In-Room Magazines: Reading Between the Sheets
Traditionally, it is the job of a hotel lobby to convey to its guests the energy and mood of the property, but the days of the grand reception desk and kowtowing bellboys are over. The rise of smaller, boutique hotels has done more than just stylize the hotel experience, but has allowed individual properties to develop their own tastes, which are then impressed upon the guests. The most obvious example of this is in interior design, but we're not interested in the obvious; instead, we're digging into those piles of magazines on the side table.
In-room magazines may seem like a do-it-yourself concierge, as often the offerings are city guides like Where and FrontDesk, but any other titles give a peek into the hotel's sensibility. For instance, two of our most recent stays, at The James in Chicago and the notorious New York Standard, have yielded some seriously eclectic glossies. From The James' choices of a Skrebneski coffee table book and readily available copies of TimeOut and The Reader, they are painting the hotel as a bastion of local culture. On the other hand, The Standard's indie artsy choices of Interview, TAR and Art in America paint the hotel as an art school dropout with a penchant for indulging in expensive periodicals.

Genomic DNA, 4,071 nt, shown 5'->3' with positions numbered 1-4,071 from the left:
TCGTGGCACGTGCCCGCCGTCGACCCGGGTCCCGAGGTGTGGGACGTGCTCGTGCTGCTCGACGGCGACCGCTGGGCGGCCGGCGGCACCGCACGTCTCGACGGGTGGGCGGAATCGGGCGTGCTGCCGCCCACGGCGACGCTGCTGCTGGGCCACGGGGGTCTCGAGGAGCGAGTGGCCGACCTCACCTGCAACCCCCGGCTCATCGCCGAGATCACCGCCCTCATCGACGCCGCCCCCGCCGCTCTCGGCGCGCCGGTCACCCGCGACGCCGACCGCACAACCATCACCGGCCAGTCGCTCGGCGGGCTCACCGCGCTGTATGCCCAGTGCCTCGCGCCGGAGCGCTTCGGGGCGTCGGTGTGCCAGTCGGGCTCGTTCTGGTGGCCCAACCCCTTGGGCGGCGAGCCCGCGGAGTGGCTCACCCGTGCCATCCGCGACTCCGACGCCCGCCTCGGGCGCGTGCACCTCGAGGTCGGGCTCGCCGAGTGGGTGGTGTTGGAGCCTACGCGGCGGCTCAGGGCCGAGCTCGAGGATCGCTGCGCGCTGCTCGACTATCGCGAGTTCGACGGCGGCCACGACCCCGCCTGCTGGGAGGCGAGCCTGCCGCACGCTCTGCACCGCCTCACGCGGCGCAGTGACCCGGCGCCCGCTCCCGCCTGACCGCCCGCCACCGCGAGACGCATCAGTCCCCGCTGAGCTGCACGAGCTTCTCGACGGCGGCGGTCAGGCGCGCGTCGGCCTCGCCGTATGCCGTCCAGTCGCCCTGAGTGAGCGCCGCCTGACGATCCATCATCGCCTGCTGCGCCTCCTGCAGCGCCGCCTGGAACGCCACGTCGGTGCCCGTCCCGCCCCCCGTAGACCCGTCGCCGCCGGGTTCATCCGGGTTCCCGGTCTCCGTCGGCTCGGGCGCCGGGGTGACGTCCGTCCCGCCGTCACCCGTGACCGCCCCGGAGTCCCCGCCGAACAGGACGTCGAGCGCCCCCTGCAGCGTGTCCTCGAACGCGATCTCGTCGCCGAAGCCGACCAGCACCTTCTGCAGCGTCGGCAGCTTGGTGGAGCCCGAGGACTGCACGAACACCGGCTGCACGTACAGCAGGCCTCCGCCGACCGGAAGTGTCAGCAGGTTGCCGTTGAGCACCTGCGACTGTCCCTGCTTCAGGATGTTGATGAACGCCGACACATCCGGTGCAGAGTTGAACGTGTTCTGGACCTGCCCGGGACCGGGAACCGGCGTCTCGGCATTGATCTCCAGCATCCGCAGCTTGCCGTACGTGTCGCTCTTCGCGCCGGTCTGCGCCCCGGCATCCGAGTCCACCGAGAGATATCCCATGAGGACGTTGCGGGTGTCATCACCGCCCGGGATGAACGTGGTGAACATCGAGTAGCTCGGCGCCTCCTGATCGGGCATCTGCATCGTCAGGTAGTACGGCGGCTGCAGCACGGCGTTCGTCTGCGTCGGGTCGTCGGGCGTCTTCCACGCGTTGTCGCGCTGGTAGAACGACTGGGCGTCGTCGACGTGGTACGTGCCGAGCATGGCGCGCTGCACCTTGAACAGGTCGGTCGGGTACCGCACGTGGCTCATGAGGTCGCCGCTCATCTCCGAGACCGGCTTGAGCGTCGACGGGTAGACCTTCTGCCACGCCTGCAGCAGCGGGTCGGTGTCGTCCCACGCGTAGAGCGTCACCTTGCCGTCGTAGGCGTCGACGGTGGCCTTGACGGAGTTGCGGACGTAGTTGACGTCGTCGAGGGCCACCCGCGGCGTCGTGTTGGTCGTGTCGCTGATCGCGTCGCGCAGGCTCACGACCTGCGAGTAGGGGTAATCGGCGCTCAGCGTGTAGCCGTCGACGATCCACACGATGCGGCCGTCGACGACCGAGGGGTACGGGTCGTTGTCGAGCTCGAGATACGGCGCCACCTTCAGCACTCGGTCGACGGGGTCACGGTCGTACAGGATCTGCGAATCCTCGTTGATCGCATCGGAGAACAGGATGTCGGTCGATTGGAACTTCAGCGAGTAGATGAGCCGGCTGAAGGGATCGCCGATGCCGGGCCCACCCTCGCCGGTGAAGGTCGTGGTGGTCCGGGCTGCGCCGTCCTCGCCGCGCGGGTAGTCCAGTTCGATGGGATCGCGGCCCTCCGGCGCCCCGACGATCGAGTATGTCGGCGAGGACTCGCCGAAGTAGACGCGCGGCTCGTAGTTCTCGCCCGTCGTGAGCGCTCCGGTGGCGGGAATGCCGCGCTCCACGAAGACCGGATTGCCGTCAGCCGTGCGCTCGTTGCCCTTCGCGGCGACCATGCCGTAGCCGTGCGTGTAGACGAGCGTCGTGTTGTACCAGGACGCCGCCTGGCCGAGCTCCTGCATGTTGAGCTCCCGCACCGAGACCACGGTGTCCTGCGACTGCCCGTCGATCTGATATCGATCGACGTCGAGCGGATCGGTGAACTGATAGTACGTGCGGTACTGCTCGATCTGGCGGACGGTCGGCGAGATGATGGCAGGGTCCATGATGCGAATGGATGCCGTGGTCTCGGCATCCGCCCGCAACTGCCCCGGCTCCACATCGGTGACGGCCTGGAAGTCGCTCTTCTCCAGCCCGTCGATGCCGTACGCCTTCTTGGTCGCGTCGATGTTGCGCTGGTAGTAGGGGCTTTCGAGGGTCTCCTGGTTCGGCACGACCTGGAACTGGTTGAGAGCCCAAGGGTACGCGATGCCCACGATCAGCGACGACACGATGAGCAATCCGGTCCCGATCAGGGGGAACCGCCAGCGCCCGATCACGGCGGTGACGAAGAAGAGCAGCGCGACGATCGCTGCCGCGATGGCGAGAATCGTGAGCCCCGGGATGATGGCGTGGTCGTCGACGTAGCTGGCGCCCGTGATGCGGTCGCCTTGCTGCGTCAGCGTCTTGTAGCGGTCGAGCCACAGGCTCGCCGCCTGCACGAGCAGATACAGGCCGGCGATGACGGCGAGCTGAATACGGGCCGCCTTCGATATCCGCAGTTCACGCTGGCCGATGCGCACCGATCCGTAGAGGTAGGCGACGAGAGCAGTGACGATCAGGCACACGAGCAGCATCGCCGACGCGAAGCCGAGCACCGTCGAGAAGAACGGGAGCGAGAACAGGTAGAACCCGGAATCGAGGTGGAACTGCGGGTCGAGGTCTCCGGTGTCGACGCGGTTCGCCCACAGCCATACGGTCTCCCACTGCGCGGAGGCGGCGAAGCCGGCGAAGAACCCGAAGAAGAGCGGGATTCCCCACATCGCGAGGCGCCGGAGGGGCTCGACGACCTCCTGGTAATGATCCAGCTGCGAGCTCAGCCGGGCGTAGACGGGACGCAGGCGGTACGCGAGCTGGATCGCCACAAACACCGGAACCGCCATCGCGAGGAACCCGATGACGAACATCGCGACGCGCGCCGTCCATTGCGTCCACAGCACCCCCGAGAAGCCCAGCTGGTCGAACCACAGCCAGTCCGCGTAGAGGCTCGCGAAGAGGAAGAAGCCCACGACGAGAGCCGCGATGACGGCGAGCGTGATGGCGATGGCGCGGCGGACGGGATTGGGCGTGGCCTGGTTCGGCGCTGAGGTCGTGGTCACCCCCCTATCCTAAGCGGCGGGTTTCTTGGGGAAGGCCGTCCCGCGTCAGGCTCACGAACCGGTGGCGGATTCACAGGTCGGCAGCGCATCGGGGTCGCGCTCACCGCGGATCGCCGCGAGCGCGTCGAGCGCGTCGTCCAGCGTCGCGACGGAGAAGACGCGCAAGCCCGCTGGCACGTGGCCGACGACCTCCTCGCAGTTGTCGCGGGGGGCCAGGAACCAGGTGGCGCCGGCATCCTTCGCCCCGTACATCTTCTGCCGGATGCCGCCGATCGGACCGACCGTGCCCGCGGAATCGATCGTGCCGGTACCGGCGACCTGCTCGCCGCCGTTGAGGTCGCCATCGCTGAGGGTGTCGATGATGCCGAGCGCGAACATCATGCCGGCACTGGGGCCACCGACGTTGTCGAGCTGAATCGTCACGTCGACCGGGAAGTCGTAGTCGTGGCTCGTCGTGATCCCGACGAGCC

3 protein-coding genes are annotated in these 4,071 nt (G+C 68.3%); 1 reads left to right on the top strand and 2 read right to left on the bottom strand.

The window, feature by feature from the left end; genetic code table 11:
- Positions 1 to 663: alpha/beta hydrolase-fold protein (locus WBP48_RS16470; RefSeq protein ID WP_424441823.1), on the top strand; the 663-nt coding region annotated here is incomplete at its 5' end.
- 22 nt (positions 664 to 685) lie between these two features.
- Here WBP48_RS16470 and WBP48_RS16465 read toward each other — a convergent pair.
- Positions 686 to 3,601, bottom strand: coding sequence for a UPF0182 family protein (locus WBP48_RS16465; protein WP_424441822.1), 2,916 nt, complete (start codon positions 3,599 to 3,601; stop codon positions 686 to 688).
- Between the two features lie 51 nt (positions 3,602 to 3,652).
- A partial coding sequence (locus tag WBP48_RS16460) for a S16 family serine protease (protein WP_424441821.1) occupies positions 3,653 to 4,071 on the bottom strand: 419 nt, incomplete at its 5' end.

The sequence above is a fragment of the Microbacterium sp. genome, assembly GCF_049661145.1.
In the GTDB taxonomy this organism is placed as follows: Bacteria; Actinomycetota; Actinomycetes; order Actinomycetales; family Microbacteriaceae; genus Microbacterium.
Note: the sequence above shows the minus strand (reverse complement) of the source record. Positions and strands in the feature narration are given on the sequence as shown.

Next time you plop onto your hotel bed and reach for the room service menu, take a gander at the magazine pile and marvel at the little personality it creates for the hotel. So long as you're not staying at the Trump Las Vegas with their Ivanka Trump jewelry catalog, something should pique your interest; in any case, it sure beats whipping out the good old Bible.